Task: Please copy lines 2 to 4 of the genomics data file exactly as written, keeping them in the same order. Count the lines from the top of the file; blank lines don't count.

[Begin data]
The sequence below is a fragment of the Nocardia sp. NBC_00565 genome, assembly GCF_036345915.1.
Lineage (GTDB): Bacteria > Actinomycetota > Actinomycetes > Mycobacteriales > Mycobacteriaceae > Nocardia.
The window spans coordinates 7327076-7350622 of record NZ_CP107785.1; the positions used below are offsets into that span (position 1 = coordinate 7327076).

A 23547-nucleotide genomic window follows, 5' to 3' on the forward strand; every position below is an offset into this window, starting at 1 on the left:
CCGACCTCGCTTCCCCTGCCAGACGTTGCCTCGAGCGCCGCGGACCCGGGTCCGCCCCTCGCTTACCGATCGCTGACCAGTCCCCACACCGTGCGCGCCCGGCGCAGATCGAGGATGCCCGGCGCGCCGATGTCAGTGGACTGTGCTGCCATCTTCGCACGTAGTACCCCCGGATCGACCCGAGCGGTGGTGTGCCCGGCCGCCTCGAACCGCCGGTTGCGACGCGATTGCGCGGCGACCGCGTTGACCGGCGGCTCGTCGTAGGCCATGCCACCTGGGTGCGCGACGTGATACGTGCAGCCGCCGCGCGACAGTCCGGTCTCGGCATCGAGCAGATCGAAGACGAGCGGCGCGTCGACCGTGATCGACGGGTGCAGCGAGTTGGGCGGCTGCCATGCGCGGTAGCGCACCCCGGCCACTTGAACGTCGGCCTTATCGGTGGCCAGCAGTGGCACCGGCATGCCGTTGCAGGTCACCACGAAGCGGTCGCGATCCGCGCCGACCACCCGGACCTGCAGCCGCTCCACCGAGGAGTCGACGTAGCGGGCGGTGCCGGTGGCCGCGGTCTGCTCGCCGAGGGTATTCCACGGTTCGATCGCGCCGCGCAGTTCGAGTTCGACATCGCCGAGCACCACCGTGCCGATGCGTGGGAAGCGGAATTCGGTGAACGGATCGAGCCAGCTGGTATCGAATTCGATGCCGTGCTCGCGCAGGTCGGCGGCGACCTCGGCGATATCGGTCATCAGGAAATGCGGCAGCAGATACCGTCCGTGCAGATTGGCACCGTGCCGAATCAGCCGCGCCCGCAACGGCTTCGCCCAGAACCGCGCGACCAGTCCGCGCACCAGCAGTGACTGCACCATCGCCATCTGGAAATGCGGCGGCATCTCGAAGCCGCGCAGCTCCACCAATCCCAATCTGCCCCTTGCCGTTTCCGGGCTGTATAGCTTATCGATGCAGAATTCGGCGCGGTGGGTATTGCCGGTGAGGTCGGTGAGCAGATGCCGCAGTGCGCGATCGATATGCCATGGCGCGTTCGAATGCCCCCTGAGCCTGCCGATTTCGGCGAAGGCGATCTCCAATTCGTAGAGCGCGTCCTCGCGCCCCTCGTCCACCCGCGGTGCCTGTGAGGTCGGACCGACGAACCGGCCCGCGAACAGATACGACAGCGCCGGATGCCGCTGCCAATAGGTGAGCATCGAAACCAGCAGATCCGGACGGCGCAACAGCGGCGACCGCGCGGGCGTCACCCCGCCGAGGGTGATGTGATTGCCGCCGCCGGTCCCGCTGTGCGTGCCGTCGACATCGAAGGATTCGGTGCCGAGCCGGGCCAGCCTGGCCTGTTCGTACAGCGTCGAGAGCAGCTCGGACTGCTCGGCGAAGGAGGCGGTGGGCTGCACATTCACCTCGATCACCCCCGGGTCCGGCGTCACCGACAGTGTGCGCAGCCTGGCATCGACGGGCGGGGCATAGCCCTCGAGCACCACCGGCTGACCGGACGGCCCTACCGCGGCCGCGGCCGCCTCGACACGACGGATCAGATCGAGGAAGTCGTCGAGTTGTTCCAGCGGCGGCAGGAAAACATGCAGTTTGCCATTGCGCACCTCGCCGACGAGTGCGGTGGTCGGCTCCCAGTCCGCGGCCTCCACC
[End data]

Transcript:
Lineage (GTDB): Bacteria > Actinomycetota > Actinomycetes > Mycobacteriales > Mycobacteriaceae > Nocardia.
The window spans coordinates 7327076-7350622 of record NZ_CP107785.1; the positions used below are offsets into that span (position 1 = coordinate 7327076).

A 23547-nucleotide genomic window follows, 5' to 3' on the forward strand; every position below is an offset into this window, starting at 1 on the left: